'20 years of impact of the Palermo Protocol: Contestations and Reflections'
The Palermo Protocol is supposed to help victims of human trafficking. In this article, PhD researcher Jaffer Latief Najar asks whether this is indeed the case.
Published in Global Policy and part of a forthcoming ebook, Jaffer Latief Najar highlights how current dominant global anti-trafficking approaches, including UN Palermo Protocol, further epistemic violence and enables further disenfranchisement of targeted groups.
He highlights the discontent with anti-trafficking programmes, common among the supposed beneficiaries who have been growing increasingly frustrated with India's policies around sex work, expressly since 2011, the year in which India ratified the United Nations’ Palermo Protocol to Prevent, Suppress, and Punish Trafficking in Persons, Especially Women and Children (later referred to as the Palermo Protocol).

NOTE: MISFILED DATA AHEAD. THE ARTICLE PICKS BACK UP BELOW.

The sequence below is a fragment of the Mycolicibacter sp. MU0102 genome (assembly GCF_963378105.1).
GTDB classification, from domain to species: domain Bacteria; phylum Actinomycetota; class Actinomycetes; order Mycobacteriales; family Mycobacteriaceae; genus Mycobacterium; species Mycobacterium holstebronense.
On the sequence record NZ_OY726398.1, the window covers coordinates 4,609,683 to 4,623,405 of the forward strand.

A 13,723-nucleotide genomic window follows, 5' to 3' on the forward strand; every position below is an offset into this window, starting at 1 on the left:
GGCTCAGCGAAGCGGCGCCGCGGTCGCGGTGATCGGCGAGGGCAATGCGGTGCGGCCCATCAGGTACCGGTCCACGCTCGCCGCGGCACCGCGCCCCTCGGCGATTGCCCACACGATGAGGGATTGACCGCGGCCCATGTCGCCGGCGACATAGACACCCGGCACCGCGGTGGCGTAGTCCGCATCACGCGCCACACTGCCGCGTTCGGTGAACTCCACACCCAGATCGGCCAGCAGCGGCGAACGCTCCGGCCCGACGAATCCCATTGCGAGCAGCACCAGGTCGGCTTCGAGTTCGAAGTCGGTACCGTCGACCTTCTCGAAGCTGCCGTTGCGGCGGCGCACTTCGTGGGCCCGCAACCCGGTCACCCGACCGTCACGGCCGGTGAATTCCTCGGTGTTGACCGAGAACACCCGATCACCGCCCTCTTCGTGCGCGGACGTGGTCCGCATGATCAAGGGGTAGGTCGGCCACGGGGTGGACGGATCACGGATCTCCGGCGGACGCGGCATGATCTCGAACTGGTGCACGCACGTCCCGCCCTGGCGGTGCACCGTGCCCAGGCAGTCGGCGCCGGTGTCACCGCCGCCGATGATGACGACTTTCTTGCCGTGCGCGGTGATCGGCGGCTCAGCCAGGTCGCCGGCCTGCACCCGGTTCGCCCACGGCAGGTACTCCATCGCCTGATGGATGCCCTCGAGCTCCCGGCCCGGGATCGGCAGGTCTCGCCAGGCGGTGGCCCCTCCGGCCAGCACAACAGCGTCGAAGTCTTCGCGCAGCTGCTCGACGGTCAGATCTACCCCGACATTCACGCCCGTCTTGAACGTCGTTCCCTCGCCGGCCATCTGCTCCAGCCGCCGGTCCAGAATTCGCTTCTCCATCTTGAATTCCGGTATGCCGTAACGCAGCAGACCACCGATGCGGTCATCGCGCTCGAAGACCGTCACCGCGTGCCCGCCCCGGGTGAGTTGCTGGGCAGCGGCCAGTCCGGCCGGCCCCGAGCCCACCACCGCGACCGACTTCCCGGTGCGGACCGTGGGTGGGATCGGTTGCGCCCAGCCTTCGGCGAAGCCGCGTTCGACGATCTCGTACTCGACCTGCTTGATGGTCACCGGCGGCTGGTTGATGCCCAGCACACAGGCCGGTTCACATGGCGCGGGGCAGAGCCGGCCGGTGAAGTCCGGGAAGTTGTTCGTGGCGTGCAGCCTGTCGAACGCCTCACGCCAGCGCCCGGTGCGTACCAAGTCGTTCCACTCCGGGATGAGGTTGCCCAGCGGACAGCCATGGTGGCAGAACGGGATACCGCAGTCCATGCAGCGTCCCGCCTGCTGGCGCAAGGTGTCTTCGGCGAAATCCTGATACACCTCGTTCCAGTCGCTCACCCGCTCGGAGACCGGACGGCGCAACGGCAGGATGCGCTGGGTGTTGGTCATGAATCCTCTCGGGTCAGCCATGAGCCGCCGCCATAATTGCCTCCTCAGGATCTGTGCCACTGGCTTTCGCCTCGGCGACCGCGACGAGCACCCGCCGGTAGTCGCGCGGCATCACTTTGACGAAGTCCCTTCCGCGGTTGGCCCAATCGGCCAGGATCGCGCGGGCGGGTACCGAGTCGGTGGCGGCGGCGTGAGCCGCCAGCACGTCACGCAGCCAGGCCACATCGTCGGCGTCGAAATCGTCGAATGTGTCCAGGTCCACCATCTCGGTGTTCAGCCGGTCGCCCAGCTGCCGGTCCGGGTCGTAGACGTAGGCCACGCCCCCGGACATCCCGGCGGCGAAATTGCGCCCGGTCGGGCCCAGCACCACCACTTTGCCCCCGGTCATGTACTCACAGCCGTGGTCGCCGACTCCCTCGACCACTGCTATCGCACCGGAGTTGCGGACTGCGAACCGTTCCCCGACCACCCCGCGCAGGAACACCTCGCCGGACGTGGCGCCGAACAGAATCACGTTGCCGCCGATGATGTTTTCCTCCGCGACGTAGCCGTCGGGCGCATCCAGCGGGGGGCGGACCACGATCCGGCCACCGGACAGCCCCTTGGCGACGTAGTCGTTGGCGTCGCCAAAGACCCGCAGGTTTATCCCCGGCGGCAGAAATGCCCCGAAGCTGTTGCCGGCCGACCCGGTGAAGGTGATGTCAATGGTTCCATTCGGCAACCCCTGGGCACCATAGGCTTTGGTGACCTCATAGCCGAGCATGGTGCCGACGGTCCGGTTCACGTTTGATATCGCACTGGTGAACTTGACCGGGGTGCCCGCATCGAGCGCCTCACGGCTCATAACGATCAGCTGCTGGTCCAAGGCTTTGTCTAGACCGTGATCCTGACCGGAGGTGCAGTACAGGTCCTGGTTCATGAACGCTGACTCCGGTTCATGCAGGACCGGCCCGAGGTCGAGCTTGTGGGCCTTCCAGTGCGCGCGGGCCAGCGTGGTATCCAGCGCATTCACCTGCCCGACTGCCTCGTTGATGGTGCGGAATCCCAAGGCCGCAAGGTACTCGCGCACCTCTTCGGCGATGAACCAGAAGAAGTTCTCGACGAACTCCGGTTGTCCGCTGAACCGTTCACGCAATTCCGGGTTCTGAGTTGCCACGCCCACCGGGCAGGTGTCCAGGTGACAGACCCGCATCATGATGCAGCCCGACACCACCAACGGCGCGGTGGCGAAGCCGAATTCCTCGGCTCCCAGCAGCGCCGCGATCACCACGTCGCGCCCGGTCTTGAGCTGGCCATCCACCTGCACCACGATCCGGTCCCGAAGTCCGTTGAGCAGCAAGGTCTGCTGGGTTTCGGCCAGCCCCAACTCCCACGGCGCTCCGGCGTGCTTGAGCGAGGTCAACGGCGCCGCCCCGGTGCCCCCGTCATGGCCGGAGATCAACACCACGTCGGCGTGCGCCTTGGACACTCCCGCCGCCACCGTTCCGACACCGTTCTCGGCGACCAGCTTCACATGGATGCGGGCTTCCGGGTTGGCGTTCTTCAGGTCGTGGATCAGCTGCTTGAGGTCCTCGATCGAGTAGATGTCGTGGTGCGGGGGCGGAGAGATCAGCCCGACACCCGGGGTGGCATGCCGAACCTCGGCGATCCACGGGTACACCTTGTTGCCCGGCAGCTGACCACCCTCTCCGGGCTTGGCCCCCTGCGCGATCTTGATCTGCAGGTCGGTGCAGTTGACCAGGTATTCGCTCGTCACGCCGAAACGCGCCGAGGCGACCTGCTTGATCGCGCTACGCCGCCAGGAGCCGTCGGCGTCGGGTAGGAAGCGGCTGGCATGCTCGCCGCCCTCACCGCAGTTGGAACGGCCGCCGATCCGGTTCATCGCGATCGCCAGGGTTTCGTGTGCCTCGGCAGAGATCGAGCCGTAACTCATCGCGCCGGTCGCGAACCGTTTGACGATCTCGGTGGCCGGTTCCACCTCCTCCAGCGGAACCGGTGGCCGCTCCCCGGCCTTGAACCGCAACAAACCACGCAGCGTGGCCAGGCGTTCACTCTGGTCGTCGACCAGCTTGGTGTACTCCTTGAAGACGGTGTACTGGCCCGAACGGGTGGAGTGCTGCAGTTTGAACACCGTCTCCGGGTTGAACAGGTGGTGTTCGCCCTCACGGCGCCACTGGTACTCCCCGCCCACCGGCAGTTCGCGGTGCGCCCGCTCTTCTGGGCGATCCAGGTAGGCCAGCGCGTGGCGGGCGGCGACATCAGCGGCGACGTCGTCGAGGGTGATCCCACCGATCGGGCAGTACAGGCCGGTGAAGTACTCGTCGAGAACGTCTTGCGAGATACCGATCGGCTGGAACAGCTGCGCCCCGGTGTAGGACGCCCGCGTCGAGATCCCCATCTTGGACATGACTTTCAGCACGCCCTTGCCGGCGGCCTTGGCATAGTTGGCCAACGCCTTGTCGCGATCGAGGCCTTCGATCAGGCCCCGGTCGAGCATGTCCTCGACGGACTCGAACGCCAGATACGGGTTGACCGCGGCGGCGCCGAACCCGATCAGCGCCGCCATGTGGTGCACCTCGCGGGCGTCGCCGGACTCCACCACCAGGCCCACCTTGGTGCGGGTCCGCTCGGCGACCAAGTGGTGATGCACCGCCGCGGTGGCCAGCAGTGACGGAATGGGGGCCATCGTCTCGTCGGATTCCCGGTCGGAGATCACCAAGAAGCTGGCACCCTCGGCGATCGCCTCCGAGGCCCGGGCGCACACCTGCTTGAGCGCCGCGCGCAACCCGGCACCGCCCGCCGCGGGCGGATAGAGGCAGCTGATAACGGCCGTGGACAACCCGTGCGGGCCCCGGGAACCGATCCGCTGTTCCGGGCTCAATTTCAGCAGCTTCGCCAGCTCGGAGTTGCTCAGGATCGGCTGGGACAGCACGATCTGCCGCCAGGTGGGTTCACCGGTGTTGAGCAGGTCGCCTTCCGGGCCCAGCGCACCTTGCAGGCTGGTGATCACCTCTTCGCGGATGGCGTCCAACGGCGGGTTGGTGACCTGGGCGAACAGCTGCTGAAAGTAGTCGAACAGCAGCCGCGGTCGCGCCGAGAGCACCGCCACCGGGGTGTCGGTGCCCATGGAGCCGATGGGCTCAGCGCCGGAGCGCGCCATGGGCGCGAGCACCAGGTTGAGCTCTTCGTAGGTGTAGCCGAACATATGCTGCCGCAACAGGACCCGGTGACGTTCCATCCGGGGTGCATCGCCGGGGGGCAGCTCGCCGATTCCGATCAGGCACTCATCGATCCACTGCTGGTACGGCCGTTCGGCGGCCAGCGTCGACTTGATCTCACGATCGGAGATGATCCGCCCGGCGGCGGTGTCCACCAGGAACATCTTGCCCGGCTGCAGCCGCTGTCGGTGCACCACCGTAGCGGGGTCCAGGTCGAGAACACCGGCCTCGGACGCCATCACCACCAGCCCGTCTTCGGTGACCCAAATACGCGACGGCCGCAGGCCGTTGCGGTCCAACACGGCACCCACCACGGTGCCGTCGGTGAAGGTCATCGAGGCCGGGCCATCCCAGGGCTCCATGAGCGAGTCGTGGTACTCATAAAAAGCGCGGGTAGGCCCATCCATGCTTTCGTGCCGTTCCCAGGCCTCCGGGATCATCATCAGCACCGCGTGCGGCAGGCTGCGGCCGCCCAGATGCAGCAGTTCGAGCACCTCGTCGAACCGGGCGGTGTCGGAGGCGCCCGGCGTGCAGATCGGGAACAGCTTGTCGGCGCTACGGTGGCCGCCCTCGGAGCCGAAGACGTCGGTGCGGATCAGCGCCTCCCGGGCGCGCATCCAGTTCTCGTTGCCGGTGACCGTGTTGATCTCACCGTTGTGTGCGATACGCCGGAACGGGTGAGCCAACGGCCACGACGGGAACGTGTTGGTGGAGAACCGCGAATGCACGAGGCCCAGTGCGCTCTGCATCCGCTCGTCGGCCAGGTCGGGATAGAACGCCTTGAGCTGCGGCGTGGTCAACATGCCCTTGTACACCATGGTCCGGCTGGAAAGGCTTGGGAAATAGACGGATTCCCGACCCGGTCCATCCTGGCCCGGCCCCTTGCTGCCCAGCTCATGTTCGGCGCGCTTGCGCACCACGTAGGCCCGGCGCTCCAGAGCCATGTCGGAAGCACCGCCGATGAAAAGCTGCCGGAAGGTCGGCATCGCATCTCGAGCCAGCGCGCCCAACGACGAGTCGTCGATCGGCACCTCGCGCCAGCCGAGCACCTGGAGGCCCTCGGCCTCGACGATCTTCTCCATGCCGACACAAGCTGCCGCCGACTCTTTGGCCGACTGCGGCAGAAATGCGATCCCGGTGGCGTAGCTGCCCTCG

On the 20th anniversary of the adoption of the Palermo Protocol he takes the opportunity to consider the remaining contestations, review the impact on targeted populations, and assess the path forward.
Read the full article online - '20 years of impact of the Palermo Protocol: Contestations and Reflections'